“News flash! All root canal-treated teeth are infected!” If you are a licensed dentist or endodontist, that statement is likely to strike a nerve. Without question, our scientific understanding of bacterial infectious diseases in the oral microbiome has progressed more than ever in recent years. Testing services such as OralDNA® Labs, aid us by analyzing the pathogens living in the oral environment: I would call it a modern wonder. With so much progress in oral health care, it would stand to reason that as we understand more about the nature of the biofilm diseases we treat, our approach to care would change.
In this article, I aim to present the concept that root canal therapy is a flawed procedure. Yes, we have been doing them for years and most people do not appear to have any symptoms afterward. And yes, I do believe that there are certain instances in which root canal therapy can be used as a therapeutic modality. But that does not make it a healthy choice given what we are beginning to understand about the long-term infectious nature of root canal-treated teeth.
Looking at these extracted, endodontically treated teeth, would you consider these to be a dental treatment that yielded a health-promoting result? A patient is associated with the roots of this molar which you see in this image. I will share their story. At age 17, the patient was told “You need a root canal.” She was told post-operatively that her tooth was fine and that her continued pain must be from a sinus infection. The patient experienced pain in her right maxillary sinus and chronic drainage from her right nostril (a “post-nasal” drip feeling). She was told it must be her sinuses. “It couldn’t be related to your tooth” she was told. Finally, at age 22, the infected tooth was removed.
This is standard protocol. We (dentists) were taught that root canal therapy is a “normal” treatment to provide by the standards of the 20th century. But things have changed. New science continues to emerge which demonstrates that not only are all root canal-treated teeth full of pathogenic microbes, but that these pathogens being trapped in the dentin, periodontal ligament space and lacunae of the bone, lead to increased risk for systemic disease.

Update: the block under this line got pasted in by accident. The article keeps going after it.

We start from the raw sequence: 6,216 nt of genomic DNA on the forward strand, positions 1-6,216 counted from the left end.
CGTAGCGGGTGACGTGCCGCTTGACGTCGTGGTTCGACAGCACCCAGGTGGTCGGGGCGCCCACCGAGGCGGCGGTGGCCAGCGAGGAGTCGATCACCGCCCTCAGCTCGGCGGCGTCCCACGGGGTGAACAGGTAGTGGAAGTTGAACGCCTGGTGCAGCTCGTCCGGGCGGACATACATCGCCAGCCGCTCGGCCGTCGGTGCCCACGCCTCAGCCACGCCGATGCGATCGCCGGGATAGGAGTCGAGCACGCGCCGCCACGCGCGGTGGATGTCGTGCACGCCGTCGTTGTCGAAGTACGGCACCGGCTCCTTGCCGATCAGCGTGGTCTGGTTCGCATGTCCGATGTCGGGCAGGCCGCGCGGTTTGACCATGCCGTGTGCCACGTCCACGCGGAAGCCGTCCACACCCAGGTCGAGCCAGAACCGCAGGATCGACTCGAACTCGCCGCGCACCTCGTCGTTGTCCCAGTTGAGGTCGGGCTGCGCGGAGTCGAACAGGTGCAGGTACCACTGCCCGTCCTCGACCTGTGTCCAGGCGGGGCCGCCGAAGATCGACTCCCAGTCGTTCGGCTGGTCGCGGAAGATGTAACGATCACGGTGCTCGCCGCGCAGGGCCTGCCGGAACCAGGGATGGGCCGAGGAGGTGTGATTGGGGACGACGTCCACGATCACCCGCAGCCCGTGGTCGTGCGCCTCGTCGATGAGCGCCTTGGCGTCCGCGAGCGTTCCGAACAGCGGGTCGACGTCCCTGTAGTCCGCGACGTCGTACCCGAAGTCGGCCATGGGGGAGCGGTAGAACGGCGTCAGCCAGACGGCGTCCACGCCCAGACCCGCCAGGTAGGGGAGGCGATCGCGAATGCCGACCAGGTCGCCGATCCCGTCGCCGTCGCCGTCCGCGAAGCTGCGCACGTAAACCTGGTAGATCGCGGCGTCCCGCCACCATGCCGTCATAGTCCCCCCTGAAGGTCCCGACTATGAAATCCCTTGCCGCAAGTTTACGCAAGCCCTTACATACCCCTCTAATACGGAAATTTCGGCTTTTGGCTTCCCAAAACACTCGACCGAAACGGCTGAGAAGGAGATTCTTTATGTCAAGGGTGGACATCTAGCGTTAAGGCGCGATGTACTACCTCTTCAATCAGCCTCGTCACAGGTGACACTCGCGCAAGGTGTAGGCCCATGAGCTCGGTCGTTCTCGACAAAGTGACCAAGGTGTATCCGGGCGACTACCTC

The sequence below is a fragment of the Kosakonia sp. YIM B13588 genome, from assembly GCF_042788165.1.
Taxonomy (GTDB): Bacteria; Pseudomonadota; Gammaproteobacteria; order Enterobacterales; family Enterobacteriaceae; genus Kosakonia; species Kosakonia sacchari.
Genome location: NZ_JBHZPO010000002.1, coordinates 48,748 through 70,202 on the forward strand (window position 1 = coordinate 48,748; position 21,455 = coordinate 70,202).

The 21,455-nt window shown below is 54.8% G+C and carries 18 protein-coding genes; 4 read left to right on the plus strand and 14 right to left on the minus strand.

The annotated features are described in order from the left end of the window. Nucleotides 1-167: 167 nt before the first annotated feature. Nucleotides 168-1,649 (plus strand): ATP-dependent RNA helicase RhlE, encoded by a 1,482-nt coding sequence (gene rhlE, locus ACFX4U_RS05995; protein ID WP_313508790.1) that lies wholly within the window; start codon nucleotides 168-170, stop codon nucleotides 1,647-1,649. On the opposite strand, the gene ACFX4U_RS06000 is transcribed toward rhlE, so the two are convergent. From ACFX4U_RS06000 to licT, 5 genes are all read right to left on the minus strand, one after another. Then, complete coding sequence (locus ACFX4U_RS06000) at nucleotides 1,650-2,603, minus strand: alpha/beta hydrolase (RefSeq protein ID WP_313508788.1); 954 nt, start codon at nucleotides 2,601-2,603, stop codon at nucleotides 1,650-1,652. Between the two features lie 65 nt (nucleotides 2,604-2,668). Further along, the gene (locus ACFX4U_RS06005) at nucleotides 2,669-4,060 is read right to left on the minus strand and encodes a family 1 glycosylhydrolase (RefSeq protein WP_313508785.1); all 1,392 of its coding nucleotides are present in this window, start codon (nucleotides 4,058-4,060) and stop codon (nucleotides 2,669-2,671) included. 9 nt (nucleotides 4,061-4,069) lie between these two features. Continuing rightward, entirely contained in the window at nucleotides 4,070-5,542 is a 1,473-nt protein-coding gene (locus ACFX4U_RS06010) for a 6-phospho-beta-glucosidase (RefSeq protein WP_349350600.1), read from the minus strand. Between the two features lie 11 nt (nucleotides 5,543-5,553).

If you are an OralDNA® provider, applying a higher standard of care to your periodontal patients by testing, consider reading “Hidden Epidemic” by Dr. Thomas Levy. From these scientific writings you will come to understand that the roots of root canal-treated teeth become completely infected within approximately 30 days. “Hidden Epidemic” reviews the scientific work of Dr. Boyd Haley, former Chair of Chemistry at the University of Kentucky. The science is excellent! It is high time that we as oral health physicians look deeper into the therapies we provide. It is no longer adequate to judge our successes only by whether a patient is asymptomatic following therapy.
As the specialists in the field of oral medicine, we must recognize that everything in the body is connected. Our blood vessels, nerves, lymph vessels, fascia, extra-cellular matrix, and the energy which flows through it all is one complete and synergistic system! We must treat every part of the body in such a way that we respect these truths. The next time you find yourself about to say the phrase, “You need a root canal,” think twice. Consider offering multiple solutions such as caries excavation, ozone treatment to the dentin and a sedative glass-ionomer filling. Or if the tooth nerve is necrotic, explain the benefits of extraction. Explain that if the patient’s goal is to keep the tooth, then root canal therapy could be appropriate. But be sure to explain that if that dead tooth is in their mouth, their body will be exposed to small amounts of chronic infection. Our patients deserve to know the truth about all treatment options and have the right to make informed choices.
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In 2001, he embarked on a journey to offer the best holistic oral health care practice in Portland. His mission holds true today “to reverse the negative stereotype of dentistry.”
Throughout his career, he’s become a recognized leader in minimally invasive dentistry, dental lasers, computerized dental technology, and holistic care.
He has been featured in numerous dental journals, on television, and in magazines for the innovative care he provides. He is truly a modern pioneer in progressive dental care.
Dr. Blodgett and his wife, Julie, have been married since 1994 and have two beautiful daughters: Sara, born in 2002, and Megan, born in 2005. They reside in Southwest Portland, just up the hill from his high school alma mater, Wilson High School.